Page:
Friday, July 13, 2007


Brazil by the Hill is a casual, inviting restaurant serving delicious Brazilian food. The menu is short but filled with tempting plates from a country I long to visit. Maybe I will be landing in Rio one day soon…

A priced fixed promotion offered my entire meal for $10 excluding my libations, of course. This is the tastiest meal in Hillcrest for less than $10! Period.

It seemed appropriate on this warm summer evening to order a (OK, 2) Sakerinha; a substitute for the infamous Brazilian Caipirinha (lime with cachca – a liquor similar to vodka). Brazil by the Hill uses mild sake in lieu of vodka; they serve only beer and wine, no hard liquor. Very tropical & very refreshing.

I had a Coxinha as a starter. This pastry puff is stuffed with chicken, tomato, and onion; all finely minced and blended with cream cheese. The puff is rolled in corn meal and deep fried. The chipotle mayo dipping sauce adds a nice bit of heat to this starter. Very tasty but I would prefer the pastry dough to be thinner. My taste buds tell me it should be more about the filling and less about the pastry.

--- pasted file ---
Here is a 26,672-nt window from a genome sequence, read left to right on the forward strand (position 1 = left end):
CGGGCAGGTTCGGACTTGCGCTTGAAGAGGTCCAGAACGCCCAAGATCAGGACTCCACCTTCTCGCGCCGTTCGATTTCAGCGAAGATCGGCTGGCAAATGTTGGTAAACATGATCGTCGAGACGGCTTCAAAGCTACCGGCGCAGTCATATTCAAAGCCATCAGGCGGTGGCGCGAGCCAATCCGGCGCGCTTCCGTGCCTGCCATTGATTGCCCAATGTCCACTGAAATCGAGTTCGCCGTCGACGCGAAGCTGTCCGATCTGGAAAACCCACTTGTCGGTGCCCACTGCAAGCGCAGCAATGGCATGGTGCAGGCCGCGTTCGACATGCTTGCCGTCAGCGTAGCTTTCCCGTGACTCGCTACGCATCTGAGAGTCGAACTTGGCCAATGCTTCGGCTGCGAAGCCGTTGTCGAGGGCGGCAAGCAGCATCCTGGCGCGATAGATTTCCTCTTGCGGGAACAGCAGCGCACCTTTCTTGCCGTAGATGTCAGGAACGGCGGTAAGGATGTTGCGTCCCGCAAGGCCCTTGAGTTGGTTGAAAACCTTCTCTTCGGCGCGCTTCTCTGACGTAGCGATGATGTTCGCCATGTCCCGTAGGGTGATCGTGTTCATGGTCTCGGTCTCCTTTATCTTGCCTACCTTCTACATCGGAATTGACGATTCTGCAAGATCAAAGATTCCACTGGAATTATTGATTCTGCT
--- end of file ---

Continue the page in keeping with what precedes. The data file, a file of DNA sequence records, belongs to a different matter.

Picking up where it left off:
The house salad of chopped romaine lettuce, tomato and celery was topped with a traditional Brazilian dressing of olive oil, fresh lemon juice and salt. Delicious!

Prato Feito (PF) refers to the traditional Brazilian dinner combinations. I had the Prato Feito platter with an 8 ounce grilled chicken breast and the trio of sides found at most Brazilian meals – white rice with a bit of onion, red beans in a thin red sauce with bay leaves, and farofa. The beans and rice should be eaten together.

The key ingredient of all farofas is either yuca (mandioca) or corn flour. The consistency of farofa can range from large grains the size of couscous down to a table salt-sized powder. My farofa resembled the powder. Farofas generally have a very smoky and slightly salty taste – generally used to accentuate the taste of grilled meat and stews. Most Brazilian recipes for this dish require that the raw flour be blended with butter, salt, & bacon, and toasted until golden brown. Farofa is served alongside the main course as either a condiment or as a side dish, as rice is often consumed. I was told to blend it with my rice & sprinkle on my grilled chicken. Yumm!

A Bridagdeiro – a soft ball of Brazilian chocolate and caramel rolled in chocolate sprinkles – was dessert. This sweet sensation is nestled between mounds of whipped cream. A drizzle of tart raspberry puree provides a great contrast to the chocolate and caramel.

The friendly, sexy Brazilian staff adds to a tasty dining out experience. You won’t be disappointed.

Mmm, Mmm...


$ 10
$$ 20
$$$ 30
$$$$ 40+

+ Stop bothering me!
++ Anyone here?
+++ Stopped when in the area.
++++ As needed and friendly.
+++++ Invisibly perfect!

✦ “One visit too many!”
✦✦ “Convince me!”
✦✦✦ “I’ll be back!”
✦✦✦✦ “Same table next week!”

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